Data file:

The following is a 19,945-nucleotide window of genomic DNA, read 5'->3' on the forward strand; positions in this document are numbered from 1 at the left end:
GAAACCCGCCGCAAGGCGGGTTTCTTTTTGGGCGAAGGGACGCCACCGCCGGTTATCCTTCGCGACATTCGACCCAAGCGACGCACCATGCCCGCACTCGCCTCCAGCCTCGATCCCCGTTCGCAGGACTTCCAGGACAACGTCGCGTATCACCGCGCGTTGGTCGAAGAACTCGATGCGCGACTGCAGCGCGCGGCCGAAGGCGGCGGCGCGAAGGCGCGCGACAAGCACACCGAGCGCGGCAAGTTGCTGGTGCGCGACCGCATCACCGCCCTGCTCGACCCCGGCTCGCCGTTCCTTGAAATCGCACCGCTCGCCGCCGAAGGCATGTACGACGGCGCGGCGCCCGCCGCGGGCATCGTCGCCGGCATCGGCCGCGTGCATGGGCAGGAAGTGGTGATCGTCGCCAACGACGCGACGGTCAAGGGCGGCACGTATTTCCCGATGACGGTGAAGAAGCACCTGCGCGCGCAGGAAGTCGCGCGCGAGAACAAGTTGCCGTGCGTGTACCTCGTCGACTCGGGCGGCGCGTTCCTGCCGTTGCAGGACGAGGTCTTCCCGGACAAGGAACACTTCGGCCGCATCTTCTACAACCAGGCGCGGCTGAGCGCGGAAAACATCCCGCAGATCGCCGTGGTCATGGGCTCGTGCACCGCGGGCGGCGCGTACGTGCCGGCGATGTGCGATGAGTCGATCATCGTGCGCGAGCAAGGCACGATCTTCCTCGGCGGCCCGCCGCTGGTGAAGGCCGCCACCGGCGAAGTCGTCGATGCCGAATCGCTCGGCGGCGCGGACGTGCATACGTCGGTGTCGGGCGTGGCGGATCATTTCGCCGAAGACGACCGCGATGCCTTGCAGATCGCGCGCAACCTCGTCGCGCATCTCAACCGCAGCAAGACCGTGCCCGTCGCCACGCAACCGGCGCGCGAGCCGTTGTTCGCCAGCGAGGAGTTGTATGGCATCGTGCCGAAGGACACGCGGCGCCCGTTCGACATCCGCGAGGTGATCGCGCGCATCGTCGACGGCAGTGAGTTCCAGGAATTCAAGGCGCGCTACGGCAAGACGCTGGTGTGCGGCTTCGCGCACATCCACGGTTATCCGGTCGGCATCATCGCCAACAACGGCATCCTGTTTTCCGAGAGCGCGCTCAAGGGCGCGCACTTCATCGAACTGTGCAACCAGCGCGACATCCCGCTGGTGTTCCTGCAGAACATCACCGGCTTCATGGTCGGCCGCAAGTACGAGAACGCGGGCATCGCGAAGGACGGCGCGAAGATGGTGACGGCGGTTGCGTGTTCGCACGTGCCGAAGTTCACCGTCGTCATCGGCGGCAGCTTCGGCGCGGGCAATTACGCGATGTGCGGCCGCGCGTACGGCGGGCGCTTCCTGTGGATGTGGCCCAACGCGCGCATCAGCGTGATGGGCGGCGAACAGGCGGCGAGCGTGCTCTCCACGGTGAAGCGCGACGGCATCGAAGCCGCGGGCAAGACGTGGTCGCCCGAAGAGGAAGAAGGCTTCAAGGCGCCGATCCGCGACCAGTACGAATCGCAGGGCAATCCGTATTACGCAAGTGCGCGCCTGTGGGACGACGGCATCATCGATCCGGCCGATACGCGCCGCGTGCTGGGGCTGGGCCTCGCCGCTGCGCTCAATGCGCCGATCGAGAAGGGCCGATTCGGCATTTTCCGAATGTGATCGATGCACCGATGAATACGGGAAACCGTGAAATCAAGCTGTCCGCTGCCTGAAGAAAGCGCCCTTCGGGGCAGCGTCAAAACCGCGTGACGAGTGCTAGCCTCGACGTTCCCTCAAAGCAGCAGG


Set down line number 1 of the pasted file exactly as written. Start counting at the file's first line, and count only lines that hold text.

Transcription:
The following is a 19,945-nucleotide window of genomic DNA, read 5'->3' on the forward strand; positions in this document are numbered from 1 at the left end: